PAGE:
Loss of consciousness and altered mental state as predictors of functional recovery within 6 months following mild traumatic brain injury

Durga Roy, Matthew E. Peters, Allen D. Everett, Jeannie Marie Sheppard Leoutsakos, Haijuan Yan, Vani Rao, Kathleen T. Bechtold, Haris I. Sair, Tim Van Meter, Hayley Falk, Alexandra Vassila, Anna Hall, Uju Ofoche, Freshta Akbari, Constantine Lyketsos, Frederick Korley

Research output: Contribution to journalArticlepeer-review

Abstract

Objective: The authors tested the hypothesis that a combination of loss of consciousness (LOC) and altered mental state (AMS) predicts the highest risk of incomplete functional recovery within 6 months after mild traumatic brain injury (mTBI), compared with either condition alone, and that LOC alone is more strongly associated with incomplete recovery, compared with AMS alone. Methods: Data were analyzed from 407 patients with mTBI from Head injury Serum Markers for Assessing Response to Trauma (HeadSMART), a prospective cohort study of TBI patients presenting to two urban emergency departments. Four patient subgroups were constructed based on information documented at the time of injury: neither LOC nor AMS, LOC only, AMS only, and both. Logistic regression models assessed LOC and AMS as predictors of functional recovery at 1, 3, and 6 months. Results: A gradient of risk of incomplete functional recovery at 1, 3, and 6 months postinjury was noted, moving from neither LOC nor AMS, to LOC or AMS alone, to both. LOC was associated with incomplete functional recovery at 1 and 3 months (odds ratio=2.17, SE=0.46, p<0.001; and odds ratio=1.80, SE=0.40, p=0.008, respectively). AMS was associated with incomplete functional recovery at 1month only (odds ratio=1.77, SE=0.37 p=0.007). No association was found between AMS and functional recovery in patients with no LOC. Neither LOC nor AMS was predictive of functional recovery at later times. Conclusions: These findings highlight the need to include symptom-focused clinical variables that pertain to the injury itself when assessing who might be at highest risk of incomplete functional recovery post-mTBI.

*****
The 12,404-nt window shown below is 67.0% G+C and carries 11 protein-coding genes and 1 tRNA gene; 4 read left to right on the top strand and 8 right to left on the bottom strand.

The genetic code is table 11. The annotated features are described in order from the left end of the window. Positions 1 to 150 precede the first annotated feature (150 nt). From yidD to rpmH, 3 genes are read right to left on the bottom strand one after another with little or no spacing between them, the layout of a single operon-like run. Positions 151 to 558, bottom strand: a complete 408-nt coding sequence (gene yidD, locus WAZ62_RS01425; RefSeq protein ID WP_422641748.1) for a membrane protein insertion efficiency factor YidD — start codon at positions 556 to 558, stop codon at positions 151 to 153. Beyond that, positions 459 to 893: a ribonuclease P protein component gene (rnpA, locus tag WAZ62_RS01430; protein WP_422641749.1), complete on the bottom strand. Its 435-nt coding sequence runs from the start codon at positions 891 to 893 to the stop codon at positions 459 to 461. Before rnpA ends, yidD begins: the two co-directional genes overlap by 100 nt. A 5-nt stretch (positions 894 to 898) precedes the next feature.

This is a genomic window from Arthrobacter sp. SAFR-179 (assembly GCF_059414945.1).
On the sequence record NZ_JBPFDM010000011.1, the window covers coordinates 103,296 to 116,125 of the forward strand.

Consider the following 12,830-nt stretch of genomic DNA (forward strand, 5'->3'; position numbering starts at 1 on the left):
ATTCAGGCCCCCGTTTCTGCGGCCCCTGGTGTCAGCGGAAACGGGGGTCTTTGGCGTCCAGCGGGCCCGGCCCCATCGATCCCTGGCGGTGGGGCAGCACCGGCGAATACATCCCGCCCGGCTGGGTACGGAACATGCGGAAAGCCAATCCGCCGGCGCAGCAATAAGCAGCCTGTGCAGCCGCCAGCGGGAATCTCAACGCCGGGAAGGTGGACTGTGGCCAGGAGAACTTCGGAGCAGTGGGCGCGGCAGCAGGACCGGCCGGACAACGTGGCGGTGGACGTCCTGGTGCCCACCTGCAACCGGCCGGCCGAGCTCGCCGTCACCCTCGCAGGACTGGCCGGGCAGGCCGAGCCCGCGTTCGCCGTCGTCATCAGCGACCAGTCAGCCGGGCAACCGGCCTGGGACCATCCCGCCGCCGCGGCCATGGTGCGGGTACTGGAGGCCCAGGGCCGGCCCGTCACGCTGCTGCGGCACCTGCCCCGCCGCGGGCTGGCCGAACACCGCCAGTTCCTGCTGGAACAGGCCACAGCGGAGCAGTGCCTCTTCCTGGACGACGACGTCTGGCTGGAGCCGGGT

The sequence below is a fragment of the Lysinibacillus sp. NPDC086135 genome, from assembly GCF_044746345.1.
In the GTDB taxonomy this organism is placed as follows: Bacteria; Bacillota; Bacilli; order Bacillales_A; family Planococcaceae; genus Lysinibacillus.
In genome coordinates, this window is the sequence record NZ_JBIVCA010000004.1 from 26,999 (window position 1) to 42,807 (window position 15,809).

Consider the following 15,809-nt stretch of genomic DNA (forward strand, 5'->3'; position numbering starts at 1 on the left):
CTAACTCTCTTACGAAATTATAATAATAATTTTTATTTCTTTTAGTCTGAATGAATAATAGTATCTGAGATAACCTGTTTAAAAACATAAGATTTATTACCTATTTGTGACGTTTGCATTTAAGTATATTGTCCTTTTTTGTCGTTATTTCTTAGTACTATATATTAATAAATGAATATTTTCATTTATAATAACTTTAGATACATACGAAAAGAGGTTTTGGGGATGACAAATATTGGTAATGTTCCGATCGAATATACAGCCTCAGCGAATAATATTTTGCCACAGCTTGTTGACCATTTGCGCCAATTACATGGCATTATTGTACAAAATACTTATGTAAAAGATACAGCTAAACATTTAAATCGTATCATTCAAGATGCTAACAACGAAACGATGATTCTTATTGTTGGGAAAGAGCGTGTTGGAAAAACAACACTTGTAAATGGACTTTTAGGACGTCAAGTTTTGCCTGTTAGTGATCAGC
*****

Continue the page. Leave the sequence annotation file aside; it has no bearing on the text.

Original languageEnglish (US)
Pages (from-to)132-138
Number of pages7
JournalJournal of Neuropsychiatry and Clinical Neurosciences
Volume32
Issue number2
DOIs
StatePublished - Apr 2020

ASJC Scopus subject areas

  • Clinical Neurology
  • Psychiatry and Mental health

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